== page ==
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I’m not saying you’re wrong, in fact - I think you’re probably right.

If Rask sits though, I imagine it will be the end of his career in Boston. Right or wrong - he has developed a reputation for bailing/not being there when the team needs him the most. This would likely be the last nail in that coffin.

If Swayman gets the start and the win - I think Cassidy rides him till the end, however it comes.
I agree with both you and Scotty. If he can’t go it’s a disservice to the rest of the team, but the people who irrationally dislike Rask will never let this go. That won’t stop Sweeney from re-signing him if the price is right.
 

RedOctober3829

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So, they have to start Swayman.

Rask is plainly injured. Not only is he plainly injured, he’s known to be injured and the effects are easily exploitable with even a little bit of tape study. He’s staying too deep and going down too early, likely to try to hedge against getting caught out of position by being appropriately aggressive and unable—athletically—to recover. Both tendencies are all but eliminating his ability to cut down angles, and he’s giving the top 1/4 to 1/3 of the net away. I think Rask was able to bluff his way into some positional saves in Game 4, but I think that is far less likely now that the secret is out—hell, it might have been out after Game 4. The Islanders will continue to try to make him move laterally (he’s having particular trouble pushing to his right) and shoot high.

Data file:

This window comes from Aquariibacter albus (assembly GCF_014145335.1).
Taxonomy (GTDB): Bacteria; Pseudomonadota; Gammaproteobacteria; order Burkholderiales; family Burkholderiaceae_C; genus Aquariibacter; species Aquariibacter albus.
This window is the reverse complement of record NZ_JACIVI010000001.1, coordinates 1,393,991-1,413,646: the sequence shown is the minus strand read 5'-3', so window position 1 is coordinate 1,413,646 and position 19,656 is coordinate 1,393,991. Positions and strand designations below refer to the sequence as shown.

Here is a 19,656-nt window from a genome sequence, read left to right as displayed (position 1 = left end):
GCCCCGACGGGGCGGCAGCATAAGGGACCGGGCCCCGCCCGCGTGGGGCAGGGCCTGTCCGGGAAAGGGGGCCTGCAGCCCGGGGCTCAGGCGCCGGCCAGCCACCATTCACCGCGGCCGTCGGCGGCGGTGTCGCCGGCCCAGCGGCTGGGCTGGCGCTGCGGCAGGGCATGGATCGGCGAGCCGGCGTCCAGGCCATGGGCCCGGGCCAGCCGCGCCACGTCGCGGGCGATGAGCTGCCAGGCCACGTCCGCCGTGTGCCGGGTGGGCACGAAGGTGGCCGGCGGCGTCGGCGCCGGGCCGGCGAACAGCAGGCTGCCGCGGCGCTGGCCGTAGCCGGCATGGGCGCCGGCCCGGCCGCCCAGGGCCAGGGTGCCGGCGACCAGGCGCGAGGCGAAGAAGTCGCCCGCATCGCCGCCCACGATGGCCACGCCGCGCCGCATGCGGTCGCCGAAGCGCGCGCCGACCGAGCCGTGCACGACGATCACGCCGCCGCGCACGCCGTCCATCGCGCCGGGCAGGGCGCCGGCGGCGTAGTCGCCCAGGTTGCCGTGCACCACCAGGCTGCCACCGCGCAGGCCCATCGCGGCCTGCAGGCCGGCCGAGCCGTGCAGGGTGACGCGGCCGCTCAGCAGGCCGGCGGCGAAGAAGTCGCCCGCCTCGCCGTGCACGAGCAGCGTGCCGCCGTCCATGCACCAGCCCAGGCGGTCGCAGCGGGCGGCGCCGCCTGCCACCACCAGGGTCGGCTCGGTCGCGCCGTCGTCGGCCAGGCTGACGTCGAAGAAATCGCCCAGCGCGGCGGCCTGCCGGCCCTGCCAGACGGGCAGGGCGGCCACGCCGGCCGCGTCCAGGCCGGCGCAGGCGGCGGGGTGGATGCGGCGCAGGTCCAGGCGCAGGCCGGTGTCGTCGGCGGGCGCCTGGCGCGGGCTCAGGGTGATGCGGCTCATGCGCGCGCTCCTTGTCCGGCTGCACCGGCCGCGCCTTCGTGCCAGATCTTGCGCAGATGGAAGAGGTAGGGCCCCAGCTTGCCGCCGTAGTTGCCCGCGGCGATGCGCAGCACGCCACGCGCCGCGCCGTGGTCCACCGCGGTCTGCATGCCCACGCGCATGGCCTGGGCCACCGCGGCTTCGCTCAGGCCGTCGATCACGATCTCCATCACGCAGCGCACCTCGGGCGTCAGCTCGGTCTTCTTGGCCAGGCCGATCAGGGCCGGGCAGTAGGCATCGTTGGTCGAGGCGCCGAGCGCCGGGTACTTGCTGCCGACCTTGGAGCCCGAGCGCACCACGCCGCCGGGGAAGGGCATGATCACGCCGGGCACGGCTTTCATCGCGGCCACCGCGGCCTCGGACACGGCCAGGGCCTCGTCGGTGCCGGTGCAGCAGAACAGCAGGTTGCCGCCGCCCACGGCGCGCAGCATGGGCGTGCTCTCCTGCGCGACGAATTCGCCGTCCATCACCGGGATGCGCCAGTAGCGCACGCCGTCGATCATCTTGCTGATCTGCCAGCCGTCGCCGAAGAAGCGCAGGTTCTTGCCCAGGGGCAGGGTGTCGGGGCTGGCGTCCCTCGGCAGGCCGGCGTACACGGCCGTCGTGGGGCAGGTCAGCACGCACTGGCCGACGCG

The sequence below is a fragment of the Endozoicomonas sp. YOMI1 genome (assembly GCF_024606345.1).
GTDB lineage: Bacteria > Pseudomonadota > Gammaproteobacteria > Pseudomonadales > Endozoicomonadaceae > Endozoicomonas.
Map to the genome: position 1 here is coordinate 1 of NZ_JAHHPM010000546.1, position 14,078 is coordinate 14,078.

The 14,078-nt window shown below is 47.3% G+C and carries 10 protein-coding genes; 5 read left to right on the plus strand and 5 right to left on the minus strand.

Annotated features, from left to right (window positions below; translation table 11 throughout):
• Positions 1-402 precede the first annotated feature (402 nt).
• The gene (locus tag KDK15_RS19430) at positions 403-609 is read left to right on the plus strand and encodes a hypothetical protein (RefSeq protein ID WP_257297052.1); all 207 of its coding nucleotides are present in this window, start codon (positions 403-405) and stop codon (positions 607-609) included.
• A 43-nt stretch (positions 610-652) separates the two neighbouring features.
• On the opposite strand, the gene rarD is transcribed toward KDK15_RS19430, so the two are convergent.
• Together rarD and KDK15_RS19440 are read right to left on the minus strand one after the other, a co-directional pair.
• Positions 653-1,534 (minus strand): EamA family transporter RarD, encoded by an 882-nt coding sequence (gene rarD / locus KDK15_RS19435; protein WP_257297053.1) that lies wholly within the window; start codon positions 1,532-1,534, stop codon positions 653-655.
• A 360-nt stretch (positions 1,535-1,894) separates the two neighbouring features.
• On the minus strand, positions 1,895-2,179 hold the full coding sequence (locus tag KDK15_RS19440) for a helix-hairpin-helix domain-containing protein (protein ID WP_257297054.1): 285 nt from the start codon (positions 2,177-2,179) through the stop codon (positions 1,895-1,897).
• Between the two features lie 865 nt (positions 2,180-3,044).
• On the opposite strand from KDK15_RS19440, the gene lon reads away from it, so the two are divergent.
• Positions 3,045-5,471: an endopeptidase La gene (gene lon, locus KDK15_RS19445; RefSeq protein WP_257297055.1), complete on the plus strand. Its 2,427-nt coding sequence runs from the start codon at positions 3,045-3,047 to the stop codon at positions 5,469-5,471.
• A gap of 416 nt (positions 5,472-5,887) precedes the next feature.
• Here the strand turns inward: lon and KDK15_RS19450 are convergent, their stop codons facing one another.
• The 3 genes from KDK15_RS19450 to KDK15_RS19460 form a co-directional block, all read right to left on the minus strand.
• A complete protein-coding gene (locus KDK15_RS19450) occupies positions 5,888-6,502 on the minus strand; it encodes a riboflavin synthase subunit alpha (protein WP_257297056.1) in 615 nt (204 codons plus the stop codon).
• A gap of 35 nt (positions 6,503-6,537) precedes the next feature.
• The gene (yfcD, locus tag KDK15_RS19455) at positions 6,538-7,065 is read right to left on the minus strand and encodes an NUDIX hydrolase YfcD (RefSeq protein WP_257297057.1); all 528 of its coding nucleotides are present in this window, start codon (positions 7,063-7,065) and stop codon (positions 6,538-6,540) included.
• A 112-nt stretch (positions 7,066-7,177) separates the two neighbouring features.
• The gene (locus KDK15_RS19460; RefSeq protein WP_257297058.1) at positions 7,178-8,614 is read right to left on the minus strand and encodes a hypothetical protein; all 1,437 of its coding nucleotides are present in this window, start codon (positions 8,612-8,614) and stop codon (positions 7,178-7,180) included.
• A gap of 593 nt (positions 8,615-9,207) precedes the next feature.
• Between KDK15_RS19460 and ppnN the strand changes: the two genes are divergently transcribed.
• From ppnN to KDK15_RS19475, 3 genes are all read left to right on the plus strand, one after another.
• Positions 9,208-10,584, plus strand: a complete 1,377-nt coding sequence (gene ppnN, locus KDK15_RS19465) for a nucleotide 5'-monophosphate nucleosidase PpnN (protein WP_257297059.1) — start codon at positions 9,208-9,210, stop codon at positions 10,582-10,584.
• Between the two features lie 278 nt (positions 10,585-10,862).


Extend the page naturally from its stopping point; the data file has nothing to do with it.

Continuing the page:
The Bruins are down two of their defensemen who play PK minutes. Rask’s hedge is particularly exploitable while on the PK, because the Islanders have more room to walk the puck in and also to work down low/behind the net.

Swayman hasn’t started a game since the regular season finale. He needs a full warm up, a clean sheet of ice, and a hope that he’ll catch lightning in a bottle. Down 3-2, the Bruins don’t have the luxury of seeing whether Rask can give it the old college try and then bringing in their rookie, cold, if he can’t.

Honestly, I don’t know that I even dress Rask as the backup. Say Swayman gets run or pulls a groin. Replacing him with an injured player does not seem to be the best use of scarce resources.
I think the decision has been made behind closed doors and they are playing a little gamesmenship with the Isles. I think they go with Swayman too.
 

Myt1

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South Boston
I’m not saying you’re wrong, in fact - I think you’re probably right.

If Rask sits though, I imagine it will be the end of his career in Boston. Right or wrong - he has developed a reputation for bailing/not being there when the team needs him the most. This would likely be the last nail in that coffin.
I’m fine with him coming back at a reasonable price for one season, with the caveat that he’ll be in a true timeshare as the team brings Swayman along. 1a, 1b sort of thing. He was about league average this year, and seems to be declining physically. Well-rested, however, he is still quite capable of going on runs of very strong play, especially when fronted by defense that are excellent at keeping shots to the outside, as the Bruins often have been when healthy during his tenure.
I think the decision has been made behind closed doors and they are playing a little gamesmenship with the Isles. I think they go with Swayman too.